"The more we dig, the more we find," said David Archer from the foot of a drilling crane penetrating granite rock in the mountains of northern Portugal in an effort to measure lithium content. The metal has become known as "white gold" since the demand for electric batteries has exploded.
His British mining company, Savannah Resources, hopes to open "the first major lithium mine in Europe," by 2020, he told AFP from Boticas, a town in the Vila Real region of Portugal.
Tripling in prices
On Monday, 10 September, Savannah resources announced that it had increased their estimate of the Mina do Barroso deposits by 44% to 20.1 million tonnes of ore, with a lithium content of 1.04%. 25 kilometers away, in neighboring Montalegre, the Portuguese company Lusorecursos also claims to be seated on "the largest lithium deposit in Europe", with 30 million tonnes of ore graded at 1.09%, which it also intends to start extracting in 2020, according to Financial Director Ricardo Pinheiro.
"The explosion of the battery industry has triggered a craze for lithium" and its market value has tripled in three years, says Lucas Bednarski, director of the specialised market research firm Lithium Today.
This white silver metal, which is already used to make the lithium-ion batteries found in phones and laptops, will be increasingly sought after due to the development of electric cars, as they require much more powerful batteries.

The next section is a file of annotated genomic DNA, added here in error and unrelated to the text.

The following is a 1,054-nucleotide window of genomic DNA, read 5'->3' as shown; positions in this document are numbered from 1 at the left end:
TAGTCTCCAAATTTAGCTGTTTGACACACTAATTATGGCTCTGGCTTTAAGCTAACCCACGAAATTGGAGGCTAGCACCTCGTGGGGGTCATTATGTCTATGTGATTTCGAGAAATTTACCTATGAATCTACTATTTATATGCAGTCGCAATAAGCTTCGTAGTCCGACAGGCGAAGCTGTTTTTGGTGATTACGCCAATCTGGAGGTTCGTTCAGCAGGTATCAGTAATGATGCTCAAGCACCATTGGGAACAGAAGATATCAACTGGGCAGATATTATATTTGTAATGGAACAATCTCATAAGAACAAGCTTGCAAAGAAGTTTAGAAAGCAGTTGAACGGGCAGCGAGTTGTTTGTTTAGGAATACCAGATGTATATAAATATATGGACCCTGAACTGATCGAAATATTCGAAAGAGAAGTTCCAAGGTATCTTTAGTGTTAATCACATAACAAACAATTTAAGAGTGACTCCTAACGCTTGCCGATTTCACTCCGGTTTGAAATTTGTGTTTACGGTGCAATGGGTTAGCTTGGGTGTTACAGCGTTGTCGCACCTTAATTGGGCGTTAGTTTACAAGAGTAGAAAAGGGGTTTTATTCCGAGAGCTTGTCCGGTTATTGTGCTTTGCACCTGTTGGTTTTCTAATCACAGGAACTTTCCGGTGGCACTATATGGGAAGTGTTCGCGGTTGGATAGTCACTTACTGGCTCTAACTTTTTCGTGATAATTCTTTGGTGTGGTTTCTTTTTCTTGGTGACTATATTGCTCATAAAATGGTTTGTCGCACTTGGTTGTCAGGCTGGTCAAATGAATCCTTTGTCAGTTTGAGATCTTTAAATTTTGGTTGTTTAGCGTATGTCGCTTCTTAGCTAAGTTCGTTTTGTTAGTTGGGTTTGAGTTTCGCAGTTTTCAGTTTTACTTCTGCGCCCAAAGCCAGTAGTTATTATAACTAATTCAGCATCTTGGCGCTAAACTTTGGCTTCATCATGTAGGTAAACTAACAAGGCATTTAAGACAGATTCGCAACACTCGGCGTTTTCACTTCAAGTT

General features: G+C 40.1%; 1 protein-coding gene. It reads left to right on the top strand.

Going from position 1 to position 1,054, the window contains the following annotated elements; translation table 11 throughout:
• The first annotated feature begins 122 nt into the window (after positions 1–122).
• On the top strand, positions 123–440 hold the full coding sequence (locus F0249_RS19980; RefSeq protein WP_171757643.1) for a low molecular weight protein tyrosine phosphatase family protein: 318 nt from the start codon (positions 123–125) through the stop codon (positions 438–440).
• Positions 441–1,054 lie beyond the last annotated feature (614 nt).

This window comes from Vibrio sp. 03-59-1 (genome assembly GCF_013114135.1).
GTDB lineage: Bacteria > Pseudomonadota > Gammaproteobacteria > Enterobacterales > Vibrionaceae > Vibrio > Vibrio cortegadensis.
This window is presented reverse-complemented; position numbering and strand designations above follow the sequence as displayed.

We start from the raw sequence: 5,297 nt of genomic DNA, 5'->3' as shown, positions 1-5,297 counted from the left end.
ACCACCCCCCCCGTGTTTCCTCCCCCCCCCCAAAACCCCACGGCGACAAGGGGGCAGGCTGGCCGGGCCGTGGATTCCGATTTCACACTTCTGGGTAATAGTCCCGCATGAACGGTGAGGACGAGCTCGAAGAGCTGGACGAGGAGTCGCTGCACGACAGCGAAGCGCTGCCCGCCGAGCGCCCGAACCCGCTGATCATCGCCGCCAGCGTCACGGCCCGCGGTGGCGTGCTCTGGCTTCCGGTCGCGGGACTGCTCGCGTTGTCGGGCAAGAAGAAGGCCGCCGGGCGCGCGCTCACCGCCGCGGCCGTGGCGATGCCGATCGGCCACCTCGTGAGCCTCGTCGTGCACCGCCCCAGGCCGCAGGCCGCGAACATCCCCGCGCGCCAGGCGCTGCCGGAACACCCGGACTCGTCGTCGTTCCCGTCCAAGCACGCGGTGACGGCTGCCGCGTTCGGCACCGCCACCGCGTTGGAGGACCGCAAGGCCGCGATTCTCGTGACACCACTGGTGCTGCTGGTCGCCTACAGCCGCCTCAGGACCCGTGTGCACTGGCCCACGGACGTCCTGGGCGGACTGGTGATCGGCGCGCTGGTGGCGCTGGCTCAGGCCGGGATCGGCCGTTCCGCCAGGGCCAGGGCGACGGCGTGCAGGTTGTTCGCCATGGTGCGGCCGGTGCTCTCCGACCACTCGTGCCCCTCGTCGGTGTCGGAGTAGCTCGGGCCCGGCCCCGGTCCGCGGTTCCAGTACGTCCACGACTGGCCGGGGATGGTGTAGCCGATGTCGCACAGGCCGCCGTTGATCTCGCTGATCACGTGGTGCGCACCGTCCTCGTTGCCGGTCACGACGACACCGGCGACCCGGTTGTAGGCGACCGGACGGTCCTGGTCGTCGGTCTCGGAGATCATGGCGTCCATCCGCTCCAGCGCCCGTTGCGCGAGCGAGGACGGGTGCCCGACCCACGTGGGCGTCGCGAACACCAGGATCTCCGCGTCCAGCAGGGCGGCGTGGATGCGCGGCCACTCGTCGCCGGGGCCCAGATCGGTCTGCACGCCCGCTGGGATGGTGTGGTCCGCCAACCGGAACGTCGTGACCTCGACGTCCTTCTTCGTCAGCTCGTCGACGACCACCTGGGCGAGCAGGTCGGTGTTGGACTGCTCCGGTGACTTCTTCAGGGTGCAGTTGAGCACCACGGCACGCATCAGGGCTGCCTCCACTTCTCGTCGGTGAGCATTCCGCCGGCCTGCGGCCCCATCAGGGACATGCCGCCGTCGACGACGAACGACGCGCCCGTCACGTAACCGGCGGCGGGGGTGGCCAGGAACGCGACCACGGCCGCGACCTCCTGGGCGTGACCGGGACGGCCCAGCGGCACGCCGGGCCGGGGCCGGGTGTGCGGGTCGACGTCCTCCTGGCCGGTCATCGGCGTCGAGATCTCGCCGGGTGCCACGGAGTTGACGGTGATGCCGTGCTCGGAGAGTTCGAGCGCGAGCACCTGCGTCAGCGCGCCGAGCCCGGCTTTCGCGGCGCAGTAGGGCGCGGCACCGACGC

"Lithium could be worth gold for Portugal, since we estimate that in 2025 the European battery market will be worth 250 billion euros a year", says the vice president of the European Commission in charge of Energy, Maros Sefcovic.
For almost a year now, the Slovakian Commissioner has been working on a sector project capable of building a new generation of "green", recyclable and reusable electric batteries within the EU. The first step is to reduce dependence on other components. Europe imports 86% of the lithium it consumes, with producers mainly located in Chile and Australia.
More expensive than Chile
Portugal is already the main European producer, with a market share of 11%, but its production is entirely used for ceramic and glassware products. “Portugal has the largest deposits in Europe, and the question is whether it is economically viable to extract it because it is a very competitive global market,” says Bednarski.
According to his estimates, the production of lithium extracted from Portuguese granite rock is about 2.5 times more expensive than that produced from Chilean brine deposits.
Ludovic Dupin with AFP